Hunger, by Jackie Morse Kessler (Graphia, 2010, YA, 180 pages).
I'd read a couple of reviews of this one before picking it up, so going into it, I knew it was about Lisa, a girl with anorexia (and in denial about it), who is chosen by Death to become the new incarnation of Famine, riding around on her Steed of Doom in Horseman of the Apocalypse fashion, famine-ing. I also knew the cover looked Dark (see cover at left--dark). And I knew that people liked it.
So I was expecting well-written Darkness, that tackled a serious issue in a fantastical way.
But I was rather pleasantly surprised to find that Famine isn't just that--it's also incredibly entertaining! It made me chuckle!
Lisa's voice is in turns sardonic, wry, bitter, sincere, and engaging--I cared what happened to her, sympathized with her situation (not just the whole stressful business of having to be Famine, while starving herself to death, but her family circumstances), and enjoyed her company. I also liked the author's voice lots, but I can't quite find the word for it--something along the lines of wry, tongue in check, sardonic but in a nice way, a tad amused by her own story but taking it seriously, sincere but lighthearted, caring deeply about the issue she (very knowledgeably) writes about but not letting it take over the story...that sort of thing.
Anyway, I knew by the end of the second paragraph that I would enjoy the book:
"And yet there she was, Lisabeth Lewis, seventeen and no longer thinking about killing herself, holding the Scales of office. Famine, apparently, had scales--an old-fashioned balancing device made of brass or bronze or some other metal. What she was supposed to do with the Scales, she had no idea. Then again, the whole "Thou are the Black Rider; go thee out unto the world" thing hadn't really sunk in yet." (page 1)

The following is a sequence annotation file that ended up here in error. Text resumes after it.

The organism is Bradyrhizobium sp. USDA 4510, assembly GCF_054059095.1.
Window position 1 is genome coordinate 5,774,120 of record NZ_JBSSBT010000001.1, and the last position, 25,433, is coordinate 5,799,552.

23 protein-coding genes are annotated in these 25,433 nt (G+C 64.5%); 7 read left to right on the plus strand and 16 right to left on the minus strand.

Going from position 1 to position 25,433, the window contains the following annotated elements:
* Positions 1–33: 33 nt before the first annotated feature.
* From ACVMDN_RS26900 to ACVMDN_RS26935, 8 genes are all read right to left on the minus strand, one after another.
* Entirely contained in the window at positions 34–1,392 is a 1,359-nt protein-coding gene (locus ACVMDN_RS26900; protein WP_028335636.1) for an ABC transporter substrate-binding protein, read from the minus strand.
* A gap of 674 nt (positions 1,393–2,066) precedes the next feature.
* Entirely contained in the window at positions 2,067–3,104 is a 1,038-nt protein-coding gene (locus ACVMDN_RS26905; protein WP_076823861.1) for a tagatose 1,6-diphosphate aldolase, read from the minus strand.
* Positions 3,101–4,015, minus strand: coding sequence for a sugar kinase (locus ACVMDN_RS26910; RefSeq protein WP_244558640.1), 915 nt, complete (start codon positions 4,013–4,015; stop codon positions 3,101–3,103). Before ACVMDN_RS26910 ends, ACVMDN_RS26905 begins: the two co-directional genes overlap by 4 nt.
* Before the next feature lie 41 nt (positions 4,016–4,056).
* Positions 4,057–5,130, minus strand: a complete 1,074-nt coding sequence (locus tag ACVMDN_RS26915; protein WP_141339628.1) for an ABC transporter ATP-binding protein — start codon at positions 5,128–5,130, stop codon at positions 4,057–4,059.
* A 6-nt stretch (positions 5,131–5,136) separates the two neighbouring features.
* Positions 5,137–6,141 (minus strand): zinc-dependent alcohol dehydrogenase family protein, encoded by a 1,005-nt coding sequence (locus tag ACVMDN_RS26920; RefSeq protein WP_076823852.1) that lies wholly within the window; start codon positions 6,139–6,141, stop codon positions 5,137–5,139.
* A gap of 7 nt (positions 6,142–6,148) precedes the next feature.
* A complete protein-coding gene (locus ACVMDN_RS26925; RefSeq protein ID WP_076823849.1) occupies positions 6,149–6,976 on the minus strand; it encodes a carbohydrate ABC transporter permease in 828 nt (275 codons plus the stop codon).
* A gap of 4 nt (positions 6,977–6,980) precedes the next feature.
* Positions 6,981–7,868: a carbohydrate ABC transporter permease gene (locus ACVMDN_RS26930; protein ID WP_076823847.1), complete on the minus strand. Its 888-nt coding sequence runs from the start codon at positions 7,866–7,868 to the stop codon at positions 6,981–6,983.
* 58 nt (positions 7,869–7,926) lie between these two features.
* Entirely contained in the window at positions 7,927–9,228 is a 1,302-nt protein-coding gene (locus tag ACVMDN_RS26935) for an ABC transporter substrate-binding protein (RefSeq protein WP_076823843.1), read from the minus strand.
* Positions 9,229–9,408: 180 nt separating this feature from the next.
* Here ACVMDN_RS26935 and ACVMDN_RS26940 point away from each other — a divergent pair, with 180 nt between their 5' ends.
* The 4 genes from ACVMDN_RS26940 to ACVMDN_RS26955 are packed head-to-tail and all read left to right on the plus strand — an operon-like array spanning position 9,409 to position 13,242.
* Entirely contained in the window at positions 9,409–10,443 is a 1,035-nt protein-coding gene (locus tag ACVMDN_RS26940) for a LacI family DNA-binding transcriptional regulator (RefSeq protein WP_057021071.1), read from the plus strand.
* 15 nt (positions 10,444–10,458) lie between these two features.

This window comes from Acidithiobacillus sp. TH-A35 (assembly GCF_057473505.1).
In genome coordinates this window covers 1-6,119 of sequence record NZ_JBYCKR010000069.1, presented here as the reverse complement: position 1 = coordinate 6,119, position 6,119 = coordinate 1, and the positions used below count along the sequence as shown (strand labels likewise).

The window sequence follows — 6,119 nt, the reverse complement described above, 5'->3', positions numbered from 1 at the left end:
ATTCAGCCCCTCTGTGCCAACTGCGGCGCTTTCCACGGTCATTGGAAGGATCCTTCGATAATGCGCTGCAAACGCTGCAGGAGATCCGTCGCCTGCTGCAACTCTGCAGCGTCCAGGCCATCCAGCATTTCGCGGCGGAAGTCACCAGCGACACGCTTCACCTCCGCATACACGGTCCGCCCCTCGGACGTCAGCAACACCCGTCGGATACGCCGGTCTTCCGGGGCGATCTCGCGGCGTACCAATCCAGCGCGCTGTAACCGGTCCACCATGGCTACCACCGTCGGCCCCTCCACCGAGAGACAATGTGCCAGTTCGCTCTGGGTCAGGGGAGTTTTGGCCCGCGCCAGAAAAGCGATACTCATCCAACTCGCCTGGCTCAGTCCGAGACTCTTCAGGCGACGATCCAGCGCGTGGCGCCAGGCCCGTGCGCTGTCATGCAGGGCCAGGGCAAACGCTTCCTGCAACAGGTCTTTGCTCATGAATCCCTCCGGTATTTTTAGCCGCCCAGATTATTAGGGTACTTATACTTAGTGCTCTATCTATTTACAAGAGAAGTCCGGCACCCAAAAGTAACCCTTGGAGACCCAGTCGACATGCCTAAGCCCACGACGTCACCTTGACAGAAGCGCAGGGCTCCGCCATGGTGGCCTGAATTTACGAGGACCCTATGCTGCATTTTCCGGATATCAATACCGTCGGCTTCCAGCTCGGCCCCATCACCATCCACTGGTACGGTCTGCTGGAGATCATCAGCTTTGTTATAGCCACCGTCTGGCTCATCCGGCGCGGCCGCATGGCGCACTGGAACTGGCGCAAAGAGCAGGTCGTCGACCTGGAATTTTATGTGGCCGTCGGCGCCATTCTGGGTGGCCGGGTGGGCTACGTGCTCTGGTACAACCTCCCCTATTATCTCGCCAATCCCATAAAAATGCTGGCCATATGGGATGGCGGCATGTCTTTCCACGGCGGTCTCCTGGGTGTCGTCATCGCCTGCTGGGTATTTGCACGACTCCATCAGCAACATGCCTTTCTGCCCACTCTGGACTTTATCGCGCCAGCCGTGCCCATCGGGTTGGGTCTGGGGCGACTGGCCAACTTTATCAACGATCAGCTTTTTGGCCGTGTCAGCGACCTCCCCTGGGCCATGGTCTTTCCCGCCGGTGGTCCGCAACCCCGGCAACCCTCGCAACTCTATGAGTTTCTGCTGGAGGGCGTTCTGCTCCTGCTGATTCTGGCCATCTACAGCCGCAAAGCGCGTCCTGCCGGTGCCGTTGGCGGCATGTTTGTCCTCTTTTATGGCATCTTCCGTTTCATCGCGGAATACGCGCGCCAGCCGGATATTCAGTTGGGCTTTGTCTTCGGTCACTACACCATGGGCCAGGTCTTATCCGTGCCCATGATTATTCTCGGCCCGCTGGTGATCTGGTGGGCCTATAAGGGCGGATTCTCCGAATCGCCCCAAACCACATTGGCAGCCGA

But my favorite character is Famine's horse. Food obsessed (not surprisingly), with a special fondness for pralines. Lisa decides to call him Midnight; "Well," Death said, "at least you didn't go with Muffin." (page 53)
Yet despite light touches such as this, Kessler is tackling a serious issue here. Lisa is killing her self. The Thin voice inside her head is a harpy that gives her no peace...her hair is falling out, she is going weaker, and she isn't sure she has the will to keep on living. Her stint as Famine is the catalyst that forces her to face what she is doing to herself, but it doesn't provide a magical, easy answer or a fairy tale ending. Instead, the ending rings true--Lisa isn't "cured," but at least she's on the path toward a healthier, happier life.
So, in short--thought-provoking (not just in its educational, and very valuable, look at eating disorders, but also viz famine around the world), entertaining, and yes, a little dark, but not so much so as to Depress. Read in what would have been a single sitting if I lived alone on a rock (which I mean as a compliment--I was utterly engrossed, and would have happily read it cover to cover had there been no intrusions of reality).